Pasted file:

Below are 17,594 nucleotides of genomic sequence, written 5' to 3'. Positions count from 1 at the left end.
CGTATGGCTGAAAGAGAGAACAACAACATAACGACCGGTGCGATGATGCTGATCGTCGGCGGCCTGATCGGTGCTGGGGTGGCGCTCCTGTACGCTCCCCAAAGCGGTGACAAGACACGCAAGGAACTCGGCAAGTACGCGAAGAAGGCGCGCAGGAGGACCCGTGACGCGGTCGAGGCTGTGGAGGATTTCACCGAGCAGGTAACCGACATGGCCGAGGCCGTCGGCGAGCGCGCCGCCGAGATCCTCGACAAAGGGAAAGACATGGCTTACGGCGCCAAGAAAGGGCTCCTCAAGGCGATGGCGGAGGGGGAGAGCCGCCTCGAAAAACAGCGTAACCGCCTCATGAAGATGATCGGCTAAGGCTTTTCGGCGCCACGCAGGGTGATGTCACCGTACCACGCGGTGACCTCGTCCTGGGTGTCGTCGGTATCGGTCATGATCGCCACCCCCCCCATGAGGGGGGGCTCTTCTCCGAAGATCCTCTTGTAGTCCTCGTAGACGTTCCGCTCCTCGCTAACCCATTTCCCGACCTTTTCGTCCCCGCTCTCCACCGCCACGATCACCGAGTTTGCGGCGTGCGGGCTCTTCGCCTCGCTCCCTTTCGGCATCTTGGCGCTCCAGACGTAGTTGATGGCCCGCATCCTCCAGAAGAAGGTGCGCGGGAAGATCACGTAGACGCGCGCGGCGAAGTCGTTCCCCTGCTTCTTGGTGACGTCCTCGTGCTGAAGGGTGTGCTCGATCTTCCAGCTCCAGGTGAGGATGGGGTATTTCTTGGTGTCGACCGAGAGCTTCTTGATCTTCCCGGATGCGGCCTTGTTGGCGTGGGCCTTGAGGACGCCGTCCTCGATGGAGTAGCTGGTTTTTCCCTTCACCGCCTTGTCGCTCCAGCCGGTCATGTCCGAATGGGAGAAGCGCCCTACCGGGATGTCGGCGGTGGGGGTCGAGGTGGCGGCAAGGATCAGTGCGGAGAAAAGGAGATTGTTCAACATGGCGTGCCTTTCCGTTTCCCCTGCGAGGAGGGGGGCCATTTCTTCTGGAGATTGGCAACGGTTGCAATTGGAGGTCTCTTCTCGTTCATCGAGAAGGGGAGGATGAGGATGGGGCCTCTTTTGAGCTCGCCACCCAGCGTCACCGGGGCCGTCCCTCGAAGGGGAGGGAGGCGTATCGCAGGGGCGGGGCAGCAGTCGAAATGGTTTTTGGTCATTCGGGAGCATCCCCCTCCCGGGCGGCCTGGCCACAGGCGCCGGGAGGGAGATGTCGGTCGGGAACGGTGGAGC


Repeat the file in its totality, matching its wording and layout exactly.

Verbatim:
Below are 17,594 nucleotides of genomic sequence, written 5' to 3'. Positions count from 1 at the left end.
CGTATGGCTGAAAGAGAGAACAACAACATAACGACCGGTGCGATGATGCTGATCGTCGGCGGCCTGATCGGTGCTGGGGTGGCGCTCCTGTACGCTCCCCAAAGCGGTGACAAGACACGCAAGGAACTCGGCAAGTACGCGAAGAAGGCGCGCAGGAGGACCCGTGACGCGGTCGAGGCTGTGGAGGATTTCACCGAGCAGGTAACCGACATGGCCGAGGCCGTCGGCGAGCGCGCCGCCGAGATCCTCGACAAAGGGAAAGACATGGCTTACGGCGCCAAGAAAGGGCTCCTCAAGGCGATGGCGGAGGGGGAGAGCCGCCTCGAAAAACAGCGTAACCGCCTCATGAAGATGATCGGCTAAGGCTTTTCGGCGCCACGCAGGGTGATGTCACCGTACCACGCGGTGACCTCGTCCTGGGTGTCGTCGGTATCGGTCATGATCGCCACCCCCCCCATGAGGGGGGGCTCTTCTCCGAAGATCCTCTTGTAGTCCTCGTAGACGTTCCGCTCCTCGCTAACCCATTTCCCGACCTTTTCGTCCCCGCTCTCCACCGCCACGATCACCGAGTTTGCGGCGTGCGGGCTCTTCGCCTCGCTCCCTTTCGGCATCTTGGCGCTCCAGACGTAGTTGATGGCCCGCATCCTCCAGAAGAAGGTGCGCGGGAAGATCACGTAGACGCGCGCGGCGAAGTCGTTCCCCTGCTTCTTGGTGACGTCCTCGTGCTGAAGGGTGTGCTCGATCTTCCAGCTCCAGGTGAGGATGGGGTATTTCTTGGTGTCGACCGAGAGCTTCTTGATCTTCCCGGATGCGGCCTTGTTGGCGTGGGCCTTGAGGACGCCGTCCTCGATGGAGTAGCTGGTTTTTCCCTTCACCGCCTTGTCGCTCCAGCCGGTCATGTCCGAATGGGAGAAGCGCCCTACCGGGATGTCGGCGGTGGGGGTCGAGGTGGCGGCAAGGATCAGTGCGGAGAAAAGGAGATTGTTCAACATGGCGTGCCTTTCCGTTTCCCCTGCGAGGAGGGGGGCCATTTCTTCTGGAGATTGGCAACGGTTGCAATTGGAGGTCTCTTCTCGTTCATCGAGAAGGGGAGGATGAGGATGGGGCCTCTTTTGAGCTCGCCACCCAGCGTCACCGGGGCCGTCCCTCGAAGGGGAGGGAGGCGTATCGCAGGGGCGGGGCAGCAGTCGAAATGGTTTTTGGTCATTCGGGAGCATCCCCCTCCCGGGCGGCCTGGCCACAGGCGCCGGGAGGGAGATGTCGGTCGGGAACGGTGGAGC